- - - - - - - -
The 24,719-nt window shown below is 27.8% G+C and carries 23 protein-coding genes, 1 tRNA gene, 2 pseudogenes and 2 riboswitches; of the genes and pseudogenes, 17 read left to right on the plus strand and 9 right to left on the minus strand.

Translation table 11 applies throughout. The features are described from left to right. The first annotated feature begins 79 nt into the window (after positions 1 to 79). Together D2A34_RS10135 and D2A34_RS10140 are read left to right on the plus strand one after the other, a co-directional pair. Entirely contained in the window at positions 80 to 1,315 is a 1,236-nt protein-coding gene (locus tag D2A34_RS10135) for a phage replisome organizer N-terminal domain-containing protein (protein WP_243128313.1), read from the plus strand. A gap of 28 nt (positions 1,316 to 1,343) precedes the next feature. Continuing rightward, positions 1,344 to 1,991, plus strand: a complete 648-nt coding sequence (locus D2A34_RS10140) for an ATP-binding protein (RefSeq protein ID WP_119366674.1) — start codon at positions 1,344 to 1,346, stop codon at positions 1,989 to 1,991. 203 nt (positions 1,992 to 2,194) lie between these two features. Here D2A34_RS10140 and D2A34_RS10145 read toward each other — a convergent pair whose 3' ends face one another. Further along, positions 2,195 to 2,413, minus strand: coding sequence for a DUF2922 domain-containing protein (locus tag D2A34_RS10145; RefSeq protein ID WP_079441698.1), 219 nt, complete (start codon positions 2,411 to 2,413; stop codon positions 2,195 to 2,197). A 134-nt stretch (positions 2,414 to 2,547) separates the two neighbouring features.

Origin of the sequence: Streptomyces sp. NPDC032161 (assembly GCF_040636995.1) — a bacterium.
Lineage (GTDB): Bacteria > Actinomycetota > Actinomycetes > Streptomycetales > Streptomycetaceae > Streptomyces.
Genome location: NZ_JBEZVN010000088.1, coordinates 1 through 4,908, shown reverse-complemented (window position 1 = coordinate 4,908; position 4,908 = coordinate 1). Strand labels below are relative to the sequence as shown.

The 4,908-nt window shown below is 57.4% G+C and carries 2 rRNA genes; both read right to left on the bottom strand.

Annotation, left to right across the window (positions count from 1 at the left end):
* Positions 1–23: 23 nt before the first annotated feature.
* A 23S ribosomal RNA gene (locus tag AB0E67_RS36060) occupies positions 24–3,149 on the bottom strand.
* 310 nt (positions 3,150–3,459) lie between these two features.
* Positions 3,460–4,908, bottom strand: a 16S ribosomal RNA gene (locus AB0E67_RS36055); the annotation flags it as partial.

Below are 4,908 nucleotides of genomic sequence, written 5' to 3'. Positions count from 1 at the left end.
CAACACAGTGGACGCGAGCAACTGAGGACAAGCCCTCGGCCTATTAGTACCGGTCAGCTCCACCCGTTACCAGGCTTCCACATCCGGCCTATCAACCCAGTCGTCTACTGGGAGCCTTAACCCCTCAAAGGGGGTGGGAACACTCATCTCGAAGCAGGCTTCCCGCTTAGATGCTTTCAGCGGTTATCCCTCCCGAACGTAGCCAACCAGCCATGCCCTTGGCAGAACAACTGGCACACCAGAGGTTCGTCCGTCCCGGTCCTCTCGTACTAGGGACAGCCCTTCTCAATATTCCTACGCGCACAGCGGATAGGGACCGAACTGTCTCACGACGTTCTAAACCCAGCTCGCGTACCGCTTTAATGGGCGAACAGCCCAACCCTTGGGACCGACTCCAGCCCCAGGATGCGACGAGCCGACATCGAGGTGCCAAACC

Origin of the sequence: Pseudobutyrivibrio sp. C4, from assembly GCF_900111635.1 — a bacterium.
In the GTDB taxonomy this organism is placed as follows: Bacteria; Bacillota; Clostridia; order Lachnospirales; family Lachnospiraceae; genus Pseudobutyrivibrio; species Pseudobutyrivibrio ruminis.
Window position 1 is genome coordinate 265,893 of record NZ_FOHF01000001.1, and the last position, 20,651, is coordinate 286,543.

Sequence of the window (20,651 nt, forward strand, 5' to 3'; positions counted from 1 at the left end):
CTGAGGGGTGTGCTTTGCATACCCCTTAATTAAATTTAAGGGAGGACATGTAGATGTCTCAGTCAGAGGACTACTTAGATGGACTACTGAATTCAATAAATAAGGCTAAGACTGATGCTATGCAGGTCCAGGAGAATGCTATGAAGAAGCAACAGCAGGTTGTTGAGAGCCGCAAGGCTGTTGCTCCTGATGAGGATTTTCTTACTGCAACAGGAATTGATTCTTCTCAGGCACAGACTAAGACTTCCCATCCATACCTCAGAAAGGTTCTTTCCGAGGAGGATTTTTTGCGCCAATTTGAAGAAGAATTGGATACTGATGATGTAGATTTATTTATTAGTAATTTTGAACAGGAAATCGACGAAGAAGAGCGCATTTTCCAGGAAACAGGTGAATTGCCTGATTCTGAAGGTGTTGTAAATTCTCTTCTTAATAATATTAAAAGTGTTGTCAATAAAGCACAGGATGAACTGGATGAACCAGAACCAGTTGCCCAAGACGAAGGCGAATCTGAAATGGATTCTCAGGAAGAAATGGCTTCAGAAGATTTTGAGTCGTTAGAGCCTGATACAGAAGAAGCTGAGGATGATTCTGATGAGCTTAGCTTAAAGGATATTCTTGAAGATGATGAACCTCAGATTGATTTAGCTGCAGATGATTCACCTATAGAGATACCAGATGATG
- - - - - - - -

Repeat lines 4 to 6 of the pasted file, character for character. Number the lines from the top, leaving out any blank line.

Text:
Lineage (GTDB): Bacteria > Actinomycetota > Actinomycetes > Streptomycetales > Streptomycetaceae > Streptomyces.
Genome location: NZ_JBEZVN010000088.1, coordinates 1 through 4,908, shown reverse-complemented (window position 1 = coordinate 4,908; position 4,908 = coordinate 1). Strand labels below are relative to the sequence as shown.

The 4,908-nt window shown below is 57.4% G+C and carries 2 rRNA genes; both read right to left on the bottom strand.